A contractor that claims a former company executive stole from it by surreptitiously altering a contract after it was signed cannot recoup losses from its insurer, a federal judge ruled Aug. 30.

Chesapeake, Va.-based Heartland Construction Inc. worked as construction manager on a project at the Hampton, Va., Veterans Affairs Medical Center after signing a fixed-price contract worth about $5.6 million in January 2017 with prime contractor PJ Potter Enterprises Inc.

In a complaint filed in the U.S. District Court for Eastern Virginia in Richmond last year, Heartland alleged that its then-president, Matt Hemmis, later edited the contract in secret into a less favorable agreement, for direct costs plus 2%. Hemmis knew he would be leaving Heartland, and was already working as vice president of PJ Potter on the side without Heartland’s knowledge or consent, the company alleged.

According to the complaint, Suffolk, Va-.based PJ Potter is owned by Hemmis’ father, Dennis Hemmis. 

Heartland fired Matt Hemmis in December 2018, shortly after pay disputes arose between PJ Potter and Heartland in November 2018.

After altering the contract, Matt Hemmis had deleted the original contract from Heartland’s computer servers, according to the complaint. It was only after the pay dispute that Heartland discovered what happened and it was able to recover the original version of the contract from cloud-based backup in January 2019.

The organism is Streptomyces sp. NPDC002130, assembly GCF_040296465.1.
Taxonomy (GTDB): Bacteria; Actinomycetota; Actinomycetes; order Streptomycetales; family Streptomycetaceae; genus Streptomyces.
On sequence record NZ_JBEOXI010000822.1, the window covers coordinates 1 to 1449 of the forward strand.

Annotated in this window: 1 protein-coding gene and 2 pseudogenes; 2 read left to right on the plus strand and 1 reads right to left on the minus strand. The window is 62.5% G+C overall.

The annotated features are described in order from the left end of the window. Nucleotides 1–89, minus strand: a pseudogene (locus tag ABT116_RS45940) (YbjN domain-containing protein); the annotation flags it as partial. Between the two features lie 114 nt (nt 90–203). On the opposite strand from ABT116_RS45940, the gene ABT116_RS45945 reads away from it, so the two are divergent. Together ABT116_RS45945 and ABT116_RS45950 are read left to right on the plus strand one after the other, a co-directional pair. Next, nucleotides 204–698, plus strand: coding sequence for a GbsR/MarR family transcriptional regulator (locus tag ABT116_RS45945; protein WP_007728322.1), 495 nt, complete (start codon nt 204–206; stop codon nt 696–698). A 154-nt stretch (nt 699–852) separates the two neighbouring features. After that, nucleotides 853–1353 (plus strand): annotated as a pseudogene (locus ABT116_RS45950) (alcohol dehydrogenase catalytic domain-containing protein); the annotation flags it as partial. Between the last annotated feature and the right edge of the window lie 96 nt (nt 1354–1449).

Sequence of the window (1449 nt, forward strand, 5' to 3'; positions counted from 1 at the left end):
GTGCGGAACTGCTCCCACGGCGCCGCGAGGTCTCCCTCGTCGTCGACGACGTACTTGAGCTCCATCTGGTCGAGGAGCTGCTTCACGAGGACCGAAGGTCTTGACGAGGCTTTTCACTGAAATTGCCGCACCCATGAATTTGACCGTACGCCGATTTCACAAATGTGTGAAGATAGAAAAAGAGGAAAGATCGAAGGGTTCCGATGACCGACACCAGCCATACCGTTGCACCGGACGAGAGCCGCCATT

The original version of the contract, above, and a version Heartland alleges Matt Hemmis edited.                                                                     Photos courtesy of U.S. District Court for the Eastern District of Virginia


Heartland tried making an arbitration demand seeking payment from PJ Potter, and ultimately turned to its insurer, Hartford, Conn.-based insurance company Travelers Casualty & Surety Co. of America, seeking more than $860,000 based on the employee theft provision of its policy. 

However, District Court Judge Roderick Young found that the contract itself did not represent money or a security under the terms of the policy. Young had previously found that forgery and computer fraud provisions also did not apply in this case. 

“The fixed-price [construction management agreement] does not represent money with intrinsic monetary value,” Young wrote in his Aug. 30 opinion. “Rather, the fixed-price CMA establishes a legal relationship that allows [Heartland] the opportunity to earn money through performance as specified within the contract.” 

Attorneys representing Heartland and Travelers did not immediately respond to inquiries. An attorney for PJ Potter declined to comment.